In light of the recent mass-media attention on ISIS and the heated controversy over the mass-migration to Europe from Middle-Eastern refugees, a relevant topic in the form of the upcoming "in-out" referendum planned for 2017 by the British as to whether or not they will continue being a part of the European Union has been largely overshadowed.
To give you some background, one of the Conservatives' primary platform promises in Britain while running for election was to hold a referendum (nation-wide vote) on whether or not the UK should stay in or leave the EU. The EU is an economic and political partnership involving 28 different countries that was started after WWII to foster economic co-operation and growth on the idea that countries dependent on each other for trade are less likely to have conflict and go to war with one another. It has since expanded to become what has been termed a "single market" where the member states essentially are part of one large country and mostly use the same currency in form of the euro.
Though there has always been support for passing the referendum, especially in older age groups (62% of those over the age of 65 want to leave the EU), the recent hysteria and backlash against the immigration in many EU countries has caused public opinion to shift in favor of passing the referendum, according to an opinion poll for The Independent - the first time their monthly survey has shown a majority for the "Brexit" (short for British-exit). 52% of those surveyed want to see Britain leave the EU while 48% wants to stay and preserve the status quo. However, as we went over in class, polls are not infallible and often fail to account for circumstances relevant to the issue at hand. For one, the sample size of The Indepedent's monthly survey was only 2000 people; in a nation of 64.1 million people, that sample size is hardly representative of the whole and leaves room for an enormously large margin of error that is only amplified by the fact that the people subscribed to the Independent and taking the survey are likely more inclined to change and expressing their opinions through taking this poll than those more moderate and more likely to vote no in the upcoming referendum but less likely to express their opinion in this poll. However, even taking all of this into account, it is still undeniably true that there is at least a marked upwards shift in public support for a change of some kind in response to the economic instability and social issues plaguing the EU today. In our world today in which all countries are inextricably linked to one another in some shape or form, Britain - being one of the core members and founders of the EU - leaving will undoubtedly have significant side-effects and unforeseeable consequences to the stability of Europe as a whole.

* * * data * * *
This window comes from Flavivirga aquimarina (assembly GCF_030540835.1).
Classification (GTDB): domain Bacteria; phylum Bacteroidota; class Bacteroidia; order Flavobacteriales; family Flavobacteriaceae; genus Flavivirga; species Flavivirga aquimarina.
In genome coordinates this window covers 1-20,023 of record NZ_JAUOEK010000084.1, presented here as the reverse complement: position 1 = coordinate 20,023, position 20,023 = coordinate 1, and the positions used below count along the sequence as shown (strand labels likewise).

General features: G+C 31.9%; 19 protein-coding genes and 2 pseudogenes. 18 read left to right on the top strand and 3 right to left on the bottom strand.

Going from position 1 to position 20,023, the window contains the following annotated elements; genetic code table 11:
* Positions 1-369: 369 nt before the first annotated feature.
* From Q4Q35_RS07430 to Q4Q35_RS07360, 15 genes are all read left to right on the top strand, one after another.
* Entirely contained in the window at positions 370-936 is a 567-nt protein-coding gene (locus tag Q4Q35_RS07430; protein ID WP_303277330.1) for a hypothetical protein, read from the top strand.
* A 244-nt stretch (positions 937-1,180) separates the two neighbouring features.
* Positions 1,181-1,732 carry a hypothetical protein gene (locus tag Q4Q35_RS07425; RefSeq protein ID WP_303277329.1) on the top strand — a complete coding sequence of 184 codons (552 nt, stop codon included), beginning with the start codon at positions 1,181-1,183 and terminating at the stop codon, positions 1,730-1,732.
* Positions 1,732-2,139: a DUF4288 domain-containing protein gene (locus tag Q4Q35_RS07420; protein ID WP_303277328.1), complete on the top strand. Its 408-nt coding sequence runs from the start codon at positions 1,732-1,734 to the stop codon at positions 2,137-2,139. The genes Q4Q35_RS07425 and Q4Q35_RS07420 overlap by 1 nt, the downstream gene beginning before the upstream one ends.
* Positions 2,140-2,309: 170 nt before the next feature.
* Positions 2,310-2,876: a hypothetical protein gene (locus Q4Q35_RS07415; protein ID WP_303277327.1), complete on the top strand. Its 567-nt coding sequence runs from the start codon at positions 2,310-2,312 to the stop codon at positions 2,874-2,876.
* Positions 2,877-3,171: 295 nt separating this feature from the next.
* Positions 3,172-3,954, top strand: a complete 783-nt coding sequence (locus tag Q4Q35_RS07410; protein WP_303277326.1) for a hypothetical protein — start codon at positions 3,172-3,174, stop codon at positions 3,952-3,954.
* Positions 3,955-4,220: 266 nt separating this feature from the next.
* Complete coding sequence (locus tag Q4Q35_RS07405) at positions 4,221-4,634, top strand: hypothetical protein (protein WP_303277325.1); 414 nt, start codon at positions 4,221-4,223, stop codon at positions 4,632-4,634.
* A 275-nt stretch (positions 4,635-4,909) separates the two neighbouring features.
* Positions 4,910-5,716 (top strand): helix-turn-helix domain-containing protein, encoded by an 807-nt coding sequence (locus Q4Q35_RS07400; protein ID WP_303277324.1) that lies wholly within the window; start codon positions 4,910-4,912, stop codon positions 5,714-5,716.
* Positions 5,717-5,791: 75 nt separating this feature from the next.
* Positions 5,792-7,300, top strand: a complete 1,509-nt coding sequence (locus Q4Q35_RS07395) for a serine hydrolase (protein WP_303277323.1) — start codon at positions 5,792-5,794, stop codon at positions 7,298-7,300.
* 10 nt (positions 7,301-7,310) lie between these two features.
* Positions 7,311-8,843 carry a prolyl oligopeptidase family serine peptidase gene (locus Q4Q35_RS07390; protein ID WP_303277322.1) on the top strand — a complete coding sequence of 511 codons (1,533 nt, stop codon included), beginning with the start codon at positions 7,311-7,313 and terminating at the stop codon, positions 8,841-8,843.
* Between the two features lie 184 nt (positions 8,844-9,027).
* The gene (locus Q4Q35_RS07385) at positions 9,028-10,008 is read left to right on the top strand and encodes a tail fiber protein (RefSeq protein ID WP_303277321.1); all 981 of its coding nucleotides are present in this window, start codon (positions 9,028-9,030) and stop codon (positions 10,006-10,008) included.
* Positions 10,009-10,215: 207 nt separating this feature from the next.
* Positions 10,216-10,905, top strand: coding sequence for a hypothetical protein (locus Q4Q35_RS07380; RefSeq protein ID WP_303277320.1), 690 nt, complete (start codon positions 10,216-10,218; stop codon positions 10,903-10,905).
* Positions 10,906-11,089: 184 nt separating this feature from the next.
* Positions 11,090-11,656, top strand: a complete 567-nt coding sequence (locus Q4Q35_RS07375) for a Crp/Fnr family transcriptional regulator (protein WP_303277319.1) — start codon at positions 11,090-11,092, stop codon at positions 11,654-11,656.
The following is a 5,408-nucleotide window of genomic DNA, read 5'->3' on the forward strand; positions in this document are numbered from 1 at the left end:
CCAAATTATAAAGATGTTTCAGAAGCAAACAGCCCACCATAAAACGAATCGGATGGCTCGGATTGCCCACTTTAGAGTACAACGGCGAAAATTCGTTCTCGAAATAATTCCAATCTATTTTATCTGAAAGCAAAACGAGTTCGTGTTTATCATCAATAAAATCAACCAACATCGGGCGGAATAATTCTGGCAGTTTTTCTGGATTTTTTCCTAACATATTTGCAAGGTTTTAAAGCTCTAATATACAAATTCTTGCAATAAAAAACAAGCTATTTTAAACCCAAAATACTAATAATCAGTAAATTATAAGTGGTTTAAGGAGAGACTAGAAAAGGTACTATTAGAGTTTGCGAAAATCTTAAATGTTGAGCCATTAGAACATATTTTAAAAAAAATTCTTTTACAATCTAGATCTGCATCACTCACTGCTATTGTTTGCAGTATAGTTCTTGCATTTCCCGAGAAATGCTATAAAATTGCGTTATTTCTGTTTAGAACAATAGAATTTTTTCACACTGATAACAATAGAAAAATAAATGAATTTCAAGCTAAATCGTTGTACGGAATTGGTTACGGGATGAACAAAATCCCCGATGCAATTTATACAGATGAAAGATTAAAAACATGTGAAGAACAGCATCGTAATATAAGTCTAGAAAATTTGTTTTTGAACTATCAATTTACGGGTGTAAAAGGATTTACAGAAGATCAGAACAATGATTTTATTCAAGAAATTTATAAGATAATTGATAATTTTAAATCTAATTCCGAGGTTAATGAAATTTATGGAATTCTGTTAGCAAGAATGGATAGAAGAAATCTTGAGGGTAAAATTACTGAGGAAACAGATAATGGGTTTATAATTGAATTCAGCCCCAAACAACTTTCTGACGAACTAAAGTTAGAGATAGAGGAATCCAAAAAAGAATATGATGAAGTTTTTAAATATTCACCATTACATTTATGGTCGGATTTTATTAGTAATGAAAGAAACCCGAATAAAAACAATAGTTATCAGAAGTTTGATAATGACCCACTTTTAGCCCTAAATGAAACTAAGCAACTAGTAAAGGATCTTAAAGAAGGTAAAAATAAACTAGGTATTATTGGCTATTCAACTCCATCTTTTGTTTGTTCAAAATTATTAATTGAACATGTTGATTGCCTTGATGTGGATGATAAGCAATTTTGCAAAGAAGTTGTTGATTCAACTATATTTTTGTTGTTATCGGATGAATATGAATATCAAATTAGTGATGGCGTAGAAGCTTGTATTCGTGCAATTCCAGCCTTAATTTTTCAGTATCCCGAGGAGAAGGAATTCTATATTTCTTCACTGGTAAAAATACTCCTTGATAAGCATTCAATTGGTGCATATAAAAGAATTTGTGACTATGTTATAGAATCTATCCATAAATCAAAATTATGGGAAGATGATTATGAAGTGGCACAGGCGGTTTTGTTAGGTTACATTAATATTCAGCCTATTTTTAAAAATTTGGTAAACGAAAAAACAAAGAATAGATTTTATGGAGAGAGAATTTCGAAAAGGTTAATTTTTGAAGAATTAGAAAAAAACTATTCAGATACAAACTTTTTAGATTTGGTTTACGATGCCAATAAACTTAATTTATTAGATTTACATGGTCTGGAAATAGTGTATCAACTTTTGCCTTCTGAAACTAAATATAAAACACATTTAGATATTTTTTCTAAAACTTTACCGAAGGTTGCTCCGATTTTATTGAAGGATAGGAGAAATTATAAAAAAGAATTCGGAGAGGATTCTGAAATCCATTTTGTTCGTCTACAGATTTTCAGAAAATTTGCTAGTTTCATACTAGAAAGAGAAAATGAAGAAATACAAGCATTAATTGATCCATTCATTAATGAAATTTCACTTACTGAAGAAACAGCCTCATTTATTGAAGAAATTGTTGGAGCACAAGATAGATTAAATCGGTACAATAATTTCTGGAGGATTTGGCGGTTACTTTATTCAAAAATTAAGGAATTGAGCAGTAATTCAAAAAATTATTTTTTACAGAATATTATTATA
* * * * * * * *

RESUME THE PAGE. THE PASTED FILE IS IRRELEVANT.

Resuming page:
What do you think the British public should do in regard to the referendum? Is their argument for change and the backlash against the Middle-Eastern refugee migration and extremist terrorism valid? What will the long-lasting effects, if there are any to speak of, be if the British were to leave the EU in the 2017 referendum?